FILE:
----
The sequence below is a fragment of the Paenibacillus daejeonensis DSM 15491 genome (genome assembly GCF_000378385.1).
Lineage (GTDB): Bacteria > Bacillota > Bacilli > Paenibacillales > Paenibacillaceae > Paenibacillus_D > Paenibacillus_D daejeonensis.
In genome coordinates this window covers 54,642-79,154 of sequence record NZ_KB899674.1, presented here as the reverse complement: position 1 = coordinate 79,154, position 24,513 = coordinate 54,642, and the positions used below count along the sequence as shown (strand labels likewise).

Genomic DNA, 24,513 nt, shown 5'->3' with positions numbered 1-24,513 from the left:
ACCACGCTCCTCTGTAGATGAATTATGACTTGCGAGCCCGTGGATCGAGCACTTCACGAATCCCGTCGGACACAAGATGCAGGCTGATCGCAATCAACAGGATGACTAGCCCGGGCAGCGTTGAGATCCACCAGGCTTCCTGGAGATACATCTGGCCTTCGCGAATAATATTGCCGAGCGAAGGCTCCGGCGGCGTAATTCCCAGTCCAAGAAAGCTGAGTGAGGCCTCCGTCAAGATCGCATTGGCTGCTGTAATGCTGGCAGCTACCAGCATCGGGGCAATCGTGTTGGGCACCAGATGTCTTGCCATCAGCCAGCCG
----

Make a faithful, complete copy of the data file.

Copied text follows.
The sequence below is a fragment of the Paenibacillus daejeonensis DSM 15491 genome (genome assembly GCF_000378385.1).
Lineage (GTDB): Bacteria > Bacillota > Bacilli > Paenibacillales > Paenibacillaceae > Paenibacillus_D > Paenibacillus_D daejeonensis.
In genome coordinates this window covers 54,642-79,154 of sequence record NZ_KB899674.1, presented here as the reverse complement: position 1 = coordinate 79,154, position 24,513 = coordinate 54,642, and the positions used below count along the sequence as shown (strand labels likewise).

Genomic DNA, 24,513 nt, shown 5'->3' with positions numbered 1-24,513 from the left:
ACCACGCTCCTCTGTAGATGAATTATGACTTGCGAGCCCGTGGATCGAGCACTTCACGAATCCCGTCGGACACAAGATGCAGGCTGATCGCAATCAACAGGATGACTAGCCCGGGCAGCGTTGAGATCCACCAGGCTTCCTGGAGATACATCTGGCCTTCGCGAATAATATTGCCGAGCGAAGGCTCCGGCGGCGTAATTCCCAGTCCAAGAAAGCTGAGTGAGGCCTCCGTCAAGATCGCATTGGCTGCTGTAATGCTGGCAGCTACCAGCATCGGGGCAATCGTGTTGGGCACCAGATGTCTTGCCATCAGCCAGCCG